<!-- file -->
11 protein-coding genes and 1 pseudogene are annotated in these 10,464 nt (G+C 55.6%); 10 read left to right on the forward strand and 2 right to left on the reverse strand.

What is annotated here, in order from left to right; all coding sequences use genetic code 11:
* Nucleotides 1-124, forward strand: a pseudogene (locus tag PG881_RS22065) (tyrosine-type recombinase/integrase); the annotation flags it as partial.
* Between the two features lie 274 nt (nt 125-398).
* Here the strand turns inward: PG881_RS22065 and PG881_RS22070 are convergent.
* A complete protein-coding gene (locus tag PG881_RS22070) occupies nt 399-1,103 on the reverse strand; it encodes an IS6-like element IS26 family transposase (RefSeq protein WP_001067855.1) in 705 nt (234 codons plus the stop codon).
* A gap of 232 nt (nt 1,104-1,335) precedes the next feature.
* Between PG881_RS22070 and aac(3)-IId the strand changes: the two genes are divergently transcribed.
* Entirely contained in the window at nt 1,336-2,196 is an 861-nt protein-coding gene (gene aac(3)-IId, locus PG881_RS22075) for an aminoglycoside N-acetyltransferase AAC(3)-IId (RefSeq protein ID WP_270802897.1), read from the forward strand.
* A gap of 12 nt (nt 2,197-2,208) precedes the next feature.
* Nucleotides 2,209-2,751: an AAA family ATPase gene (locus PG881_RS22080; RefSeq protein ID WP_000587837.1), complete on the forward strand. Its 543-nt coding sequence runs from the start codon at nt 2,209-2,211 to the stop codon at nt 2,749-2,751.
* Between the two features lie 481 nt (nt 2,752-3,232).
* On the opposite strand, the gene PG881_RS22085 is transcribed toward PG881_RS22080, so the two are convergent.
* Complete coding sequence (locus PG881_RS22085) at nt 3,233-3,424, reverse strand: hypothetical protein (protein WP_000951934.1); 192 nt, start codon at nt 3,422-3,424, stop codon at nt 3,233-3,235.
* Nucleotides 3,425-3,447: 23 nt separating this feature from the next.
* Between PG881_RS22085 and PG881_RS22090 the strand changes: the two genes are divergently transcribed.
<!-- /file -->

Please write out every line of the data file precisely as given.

11 protein-coding genes and 1 pseudogene are annotated in these 10,464 nt (G+C 55.6%); 10 read left to right on the forward strand and 2 right to left on the reverse strand.

What is annotated here, in order from left to right; all coding sequences use genetic code 11:
* Nucleotides 1-124, forward strand: a pseudogene (locus tag PG881_RS22065) (tyrosine-type recombinase/integrase); the annotation flags it as partial.
* Between the two features lie 274 nt (nt 125-398).
* Here the strand turns inward: PG881_RS22065 and PG881_RS22070 are convergent.
* A complete protein-coding gene (locus tag PG881_RS22070) occupies nt 399-1,103 on the reverse strand; it encodes an IS6-like element IS26 family transposase (RefSeq protein WP_001067855.1) in 705 nt (234 codons plus the stop codon).
* A gap of 232 nt (nt 1,104-1,335) precedes the next feature.
* Between PG881_RS22070 and aac(3)-IId the strand changes: the two genes are divergently transcribed.
* Entirely contained in the window at nt 1,336-2,196 is an 861-nt protein-coding gene (gene aac(3)-IId, locus PG881_RS22075) for an aminoglycoside N-acetyltransferase AAC(3)-IId (RefSeq protein ID WP_270802897.1), read from the forward strand.
* A gap of 12 nt (nt 2,197-2,208) precedes the next feature.
* Nucleotides 2,209-2,751: an AAA family ATPase gene (locus PG881_RS22080; RefSeq protein ID WP_000587837.1), complete on the forward strand. Its 543-nt coding sequence runs from the start codon at nt 2,209-2,211 to the stop codon at nt 2,749-2,751.
* Between the two features lie 481 nt (nt 2,752-3,232).
* On the opposite strand, the gene PG881_RS22085 is transcribed toward PG881_RS22080, so the two are convergent.
* Complete coding sequence (locus PG881_RS22085) at nt 3,233-3,424, reverse strand: hypothetical protein (protein WP_000951934.1); 192 nt, start codon at nt 3,422-3,424, stop codon at nt 3,233-3,235.
* Nucleotides 3,425-3,447: 23 nt separating this feature from the next.
* Between PG881_RS22085 and PG881_RS22090 the strand changes: the two genes are divergently transcribed.